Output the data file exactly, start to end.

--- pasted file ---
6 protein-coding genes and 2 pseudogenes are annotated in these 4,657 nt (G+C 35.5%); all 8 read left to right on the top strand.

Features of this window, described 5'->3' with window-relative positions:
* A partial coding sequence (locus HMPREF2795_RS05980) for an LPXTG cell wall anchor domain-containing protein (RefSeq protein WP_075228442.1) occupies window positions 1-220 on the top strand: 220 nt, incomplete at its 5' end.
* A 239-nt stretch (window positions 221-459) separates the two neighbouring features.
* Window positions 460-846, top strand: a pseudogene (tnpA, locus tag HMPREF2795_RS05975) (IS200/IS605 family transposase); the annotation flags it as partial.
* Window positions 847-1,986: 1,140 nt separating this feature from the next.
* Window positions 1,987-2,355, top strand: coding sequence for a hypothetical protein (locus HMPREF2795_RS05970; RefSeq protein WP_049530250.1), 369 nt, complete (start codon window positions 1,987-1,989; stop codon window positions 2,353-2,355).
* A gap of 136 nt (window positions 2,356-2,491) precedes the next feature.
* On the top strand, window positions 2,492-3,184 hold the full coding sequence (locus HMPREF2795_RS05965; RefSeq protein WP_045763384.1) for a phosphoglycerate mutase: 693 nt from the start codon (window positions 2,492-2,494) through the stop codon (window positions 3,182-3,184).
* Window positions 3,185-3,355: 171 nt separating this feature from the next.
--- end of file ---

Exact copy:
6 protein-coding genes and 2 pseudogenes are annotated in these 4,657 nt (G+C 35.5%); all 8 read left to right on the top strand.

Features of this window, described 5'->3' with window-relative positions:
* A partial coding sequence (locus HMPREF2795_RS05980) for an LPXTG cell wall anchor domain-containing protein (RefSeq protein WP_075228442.1) occupies window positions 1-220 on the top strand: 220 nt, incomplete at its 5' end.
* A 239-nt stretch (window positions 221-459) separates the two neighbouring features.
* Window positions 460-846, top strand: a pseudogene (tnpA, locus tag HMPREF2795_RS05975) (IS200/IS605 family transposase); the annotation flags it as partial.
* Window positions 847-1,986: 1,140 nt separating this feature from the next.
* Window positions 1,987-2,355, top strand: coding sequence for a hypothetical protein (locus HMPREF2795_RS05970; RefSeq protein WP_049530250.1), 369 nt, complete (start codon window positions 1,987-1,989; stop codon window positions 2,353-2,355).
* A gap of 136 nt (window positions 2,356-2,491) precedes the next feature.
* On the top strand, window positions 2,492-3,184 hold the full coding sequence (locus HMPREF2795_RS05965; RefSeq protein WP_045763384.1) for a phosphoglycerate mutase: 693 nt from the start codon (window positions 2,492-2,494) through the stop codon (window positions 3,182-3,184).
* Window positions 3,185-3,355: 171 nt separating this feature from the next.